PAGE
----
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What’s next for Utah’s bid to host another Winter Games? Hint: It involves the IOC

State Olympic leaders still hoping for a decision on 2030 versus 2034 Winter Games by the end of the year

Fraser Bullock holds an Olympic torch from the 2002 Winter Games.
Fraser Bullock, who served as chief operating officer for the Salt Lake Organizing Committee for the 2002 Winter Olympics, holds one of that year’s Olympic torches while he poses for a photograph at his home in Alpine on Tuesday, Aug. 31, 2021. Leaders of the bid to bring back another Winter Games to Utah continued to express hope Tuesday that a decision will be made by the U.S. Olympic & Paralympic Committee before the end of the year whether they’re trying for 2030 or 2034.
Spenser Heaps, Deseret News

Leaders of the bid to bring back another Winter Games to Utah announced Tuesday’s they’ll meet next month with International Olympic Committee officials in Switzerland for the first time as America’s choice to host in either 2030 or 2034.

A delegation from the Salt Lake City-Utah Committee for the Games — including a representative still to be determined from the U.S. Olympic and Paralympic Committee — is traveling to Europe at the end of November to meet for the first time as America’s choice to host a future Winter Games with IOC officials.

“Our message is that we’re pushing forward. We’re ready so that when the door opens, we are pushing full speed ahead,” Fraser Bullock, the bid’s president and CEO told reporters after a private meeting of the committee’s governing board.

Next week, Bullock and the bid’s chairwoman, Catherine Raney Norman, are headed to the USOPC’s Colorado Springs headquarters for talks about 2030 versus 2034. He continued to express hope Tuesday that the USOPC will decide between the two dates before the end of the year.

That appeared likely earlier this year, when the USOPC finally started discussions with the IOC about a Winter Games bid during the 2020 Summer Games in Tokyo that were delayed by COVID-19. It’s been nearly three years since Salt Lake City was selected over Denver to bid on behalf of the U.S. for a future Winter Games.

But last month, USPOC officials declined to commit to a timeline for picking a date.

There’s no deadline for submitting a formal bid to the IOC, which has the final say where the Olympics are held. However, the new, less formal process for selecting host cities means a decision can come at any time. Earlier this year, Brisbane, Australia, was named host of the 2032 Summer Games to the surprise of potential competitors.

That’s not expected to happen with the 2030 Winter Games, the CEO of the U.S. Olympic committee, Sarah Hirshland, said during a September news conference, at least not before the 2022 Winter Games in Beijing, set to start in February.

“We don’t have any reason to believe that there will be a decision around a host city for the 2030 Games before Beijing, so our commitment is to continue to explore those discussions with the IOC and we’ll do that,” Hirschland said then, adding she didn’t believe there should be “any question about our commitment and our interest.”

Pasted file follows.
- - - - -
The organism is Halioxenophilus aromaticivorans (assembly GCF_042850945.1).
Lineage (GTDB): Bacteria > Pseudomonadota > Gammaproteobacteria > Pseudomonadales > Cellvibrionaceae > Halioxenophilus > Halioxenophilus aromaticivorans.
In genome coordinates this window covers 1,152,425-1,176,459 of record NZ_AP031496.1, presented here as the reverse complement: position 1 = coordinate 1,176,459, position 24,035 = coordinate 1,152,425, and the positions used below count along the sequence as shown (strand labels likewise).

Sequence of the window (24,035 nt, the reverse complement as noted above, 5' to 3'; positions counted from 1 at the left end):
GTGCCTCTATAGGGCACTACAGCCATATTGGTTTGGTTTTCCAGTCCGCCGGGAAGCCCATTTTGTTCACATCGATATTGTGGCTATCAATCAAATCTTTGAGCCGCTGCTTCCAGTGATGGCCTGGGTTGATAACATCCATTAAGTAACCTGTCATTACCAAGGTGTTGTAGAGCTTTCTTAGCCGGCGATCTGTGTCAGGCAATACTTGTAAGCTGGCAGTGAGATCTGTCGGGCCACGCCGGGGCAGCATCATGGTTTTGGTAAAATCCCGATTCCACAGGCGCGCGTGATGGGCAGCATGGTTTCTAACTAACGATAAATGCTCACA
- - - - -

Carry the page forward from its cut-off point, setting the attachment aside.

Bullock also said bidders “don’t see anything that would potentially surprise us or the public.” He also pointed out that traditionally, Olympics are awarded seven years in advance so there’s still plenty of time for preparations that include building community support.

“I think it will be more methodical, where we will come out in support of a particular year, between us and the USOPC and take that forward to the IOC,” Bullock said. He said he expects the Switzerland-based IOC to hold meetings with other cities interested in hosting a Winter Games and downplayed expectations.

“I’m not expecting a lot. This visit with the IOC is fabulous, but I recognize that it’s just a step in the process,” Bullock said.

That’s because the primary focus of the Olympic world is on the upcoming Winter Games, he said, coming just months after Tokyo and is already generating calls for a diplomatic boycott because of China’s human rights record, including from Utah Sen. Mitt Romney, who led the 2002 Winter Games in Salt Lake City.

Bullock said Utah bidders will understand if they still don’t know whether they’re going after the 2030 or 2034 Winter Games until after Beijing.

“Not having that definitive decision to date does not hurt us,” he said. “We don’t see that as a disadvantage.”

Bullock’s presentation to the board included an updated list of competitors for the next Winter Games to be awarded by the IOC. Ukraine recently jumped in alongside Sapporo, Japan; Vancouver, Canada; and Barcelona, Spain — cities that have previously hosted an Olympics as Salt Lake City did in 2002.

“Over time, it does become more competitive as more and more cities express interest. So as we look to 2030 or 2034, we do have a lot of other cities that are interested. We think our particular case is very strong,” he said. “We have really strong bid readiness.”

Next February marks the 20-year anniversary of the Olympics in Utah, and Bullock said as progress is made on the bid, “we look forward to engaging our community,” promising “next year will be one of a lot of progress and excitement” for Utahns.

“We’re working extremely hard behind the scenes to make sure we are ready so that when that time comes, we can move forward,” Raney Norman, a speedskater who competed in four Olympics, including in 2002. “The athletes are also ready. The athletes are ready to see a Games come back to the United States.”